During pregnancy, morning sickness may also occur. Vomiting regularly, however, does not help with gum problems. In fact, gastric reflux and morning sickness put you at a high risk of tooth decay as stomach acids coat and stick to your teeth. With repeated vomiting, the tooth enamel becomes weaker and is more susceptible to decay.
What You Can Do to Prevent Toothache During Pregnancy
Like we have mentioned earlier, toothache in pregnancy does not happen to ALL expecting moms.
If you have great oral hygiene routines, you have less chances of having dental problems. This is why you need to perform the following techniques to beat oral issues effectively:
1. Regular Brushing
This is self-explanatory. You need to brush your pearly whites after every meal or thrice a day to prevent plaque buildup.
It is common that food debris gets stuck in between your teeth even after you brush them. Flossing or using the water flosser helps get the debris out for a more thorough dental cleaning.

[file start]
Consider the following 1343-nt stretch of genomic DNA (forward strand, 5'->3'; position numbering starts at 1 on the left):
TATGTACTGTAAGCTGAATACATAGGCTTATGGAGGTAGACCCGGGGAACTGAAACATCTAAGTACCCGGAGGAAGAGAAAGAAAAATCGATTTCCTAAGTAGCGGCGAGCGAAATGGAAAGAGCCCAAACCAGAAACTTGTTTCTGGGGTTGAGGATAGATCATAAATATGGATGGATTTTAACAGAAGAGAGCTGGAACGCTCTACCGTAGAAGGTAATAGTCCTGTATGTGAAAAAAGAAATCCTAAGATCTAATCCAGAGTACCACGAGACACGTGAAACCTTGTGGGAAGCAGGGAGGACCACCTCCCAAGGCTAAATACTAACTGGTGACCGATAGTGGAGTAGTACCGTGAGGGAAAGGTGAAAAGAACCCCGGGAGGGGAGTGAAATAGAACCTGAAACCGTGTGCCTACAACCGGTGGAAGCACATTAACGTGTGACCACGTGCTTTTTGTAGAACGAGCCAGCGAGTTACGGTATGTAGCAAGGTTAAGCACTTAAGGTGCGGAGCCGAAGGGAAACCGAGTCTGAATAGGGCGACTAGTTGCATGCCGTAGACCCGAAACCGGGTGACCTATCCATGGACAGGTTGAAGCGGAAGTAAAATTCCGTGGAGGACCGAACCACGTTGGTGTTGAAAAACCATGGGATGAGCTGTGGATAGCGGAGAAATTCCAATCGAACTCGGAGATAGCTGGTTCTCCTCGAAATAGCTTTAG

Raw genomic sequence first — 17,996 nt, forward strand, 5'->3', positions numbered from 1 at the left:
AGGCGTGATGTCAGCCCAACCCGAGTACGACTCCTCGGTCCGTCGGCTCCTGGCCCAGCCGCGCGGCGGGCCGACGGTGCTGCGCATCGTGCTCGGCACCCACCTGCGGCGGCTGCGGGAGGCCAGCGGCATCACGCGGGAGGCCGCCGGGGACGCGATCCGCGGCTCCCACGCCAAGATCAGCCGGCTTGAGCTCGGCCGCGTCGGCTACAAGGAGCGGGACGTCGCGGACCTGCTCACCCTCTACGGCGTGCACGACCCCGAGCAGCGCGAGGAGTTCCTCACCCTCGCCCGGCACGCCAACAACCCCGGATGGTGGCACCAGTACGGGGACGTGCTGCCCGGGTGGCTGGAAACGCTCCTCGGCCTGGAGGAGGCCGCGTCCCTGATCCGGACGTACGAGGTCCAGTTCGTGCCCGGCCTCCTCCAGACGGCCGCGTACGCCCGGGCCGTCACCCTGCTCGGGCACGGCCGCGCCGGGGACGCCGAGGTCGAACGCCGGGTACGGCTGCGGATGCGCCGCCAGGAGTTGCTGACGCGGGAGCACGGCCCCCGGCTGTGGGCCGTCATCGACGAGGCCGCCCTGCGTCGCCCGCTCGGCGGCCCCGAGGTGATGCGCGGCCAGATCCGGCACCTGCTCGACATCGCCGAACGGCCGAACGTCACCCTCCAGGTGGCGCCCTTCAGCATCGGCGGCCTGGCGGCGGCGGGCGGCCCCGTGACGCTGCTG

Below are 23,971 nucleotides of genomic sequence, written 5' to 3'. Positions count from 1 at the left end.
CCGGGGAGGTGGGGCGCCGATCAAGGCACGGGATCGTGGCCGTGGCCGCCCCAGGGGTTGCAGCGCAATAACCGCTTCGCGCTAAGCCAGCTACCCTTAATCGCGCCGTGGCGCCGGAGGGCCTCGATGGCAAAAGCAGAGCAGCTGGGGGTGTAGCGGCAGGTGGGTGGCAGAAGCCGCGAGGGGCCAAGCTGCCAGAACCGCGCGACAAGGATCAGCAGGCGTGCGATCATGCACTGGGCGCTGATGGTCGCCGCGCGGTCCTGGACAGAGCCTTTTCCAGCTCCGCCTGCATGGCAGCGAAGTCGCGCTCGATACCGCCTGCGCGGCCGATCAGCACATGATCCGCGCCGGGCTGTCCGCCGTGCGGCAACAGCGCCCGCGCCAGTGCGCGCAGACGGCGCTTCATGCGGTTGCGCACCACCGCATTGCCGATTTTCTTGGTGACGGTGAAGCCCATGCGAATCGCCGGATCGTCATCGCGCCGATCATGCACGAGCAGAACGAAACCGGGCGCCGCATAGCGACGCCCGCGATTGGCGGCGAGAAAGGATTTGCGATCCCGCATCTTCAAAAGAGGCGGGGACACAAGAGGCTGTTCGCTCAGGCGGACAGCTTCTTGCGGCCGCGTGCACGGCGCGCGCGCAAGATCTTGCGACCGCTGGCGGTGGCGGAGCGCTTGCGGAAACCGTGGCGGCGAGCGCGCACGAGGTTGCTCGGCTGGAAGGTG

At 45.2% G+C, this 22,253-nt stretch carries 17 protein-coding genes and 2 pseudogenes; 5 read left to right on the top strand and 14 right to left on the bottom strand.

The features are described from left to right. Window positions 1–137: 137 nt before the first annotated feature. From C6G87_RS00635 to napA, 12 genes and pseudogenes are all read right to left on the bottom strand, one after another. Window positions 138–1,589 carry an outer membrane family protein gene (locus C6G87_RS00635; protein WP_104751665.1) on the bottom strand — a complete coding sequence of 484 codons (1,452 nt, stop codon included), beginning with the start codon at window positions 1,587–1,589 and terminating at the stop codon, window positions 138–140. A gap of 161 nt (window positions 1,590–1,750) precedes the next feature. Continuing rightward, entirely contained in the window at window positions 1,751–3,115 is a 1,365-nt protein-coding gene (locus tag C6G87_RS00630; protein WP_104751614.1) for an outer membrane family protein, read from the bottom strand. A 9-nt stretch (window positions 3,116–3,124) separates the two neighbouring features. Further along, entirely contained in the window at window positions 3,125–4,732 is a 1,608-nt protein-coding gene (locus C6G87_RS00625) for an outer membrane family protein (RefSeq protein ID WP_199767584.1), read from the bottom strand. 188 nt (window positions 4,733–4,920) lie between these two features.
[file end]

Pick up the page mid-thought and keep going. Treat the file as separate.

3. Regular Dental Visits
If you have plans of conceiving, it is best to get those dental procedures done even before you get pregnant. However, if you are already pregnant, you may have to wait until the second to third trimester for a non-urgent dental procedure to be completed. The first trimester is always more delicate, so you may have to avoid any dental work done during this time.
Be sure to tell your dentist if you are pregnant. Taking dental X-rays, for instance, is not advisable during pregnancy. The same thing applies to dental processes involving the use of medication or general anesthesia.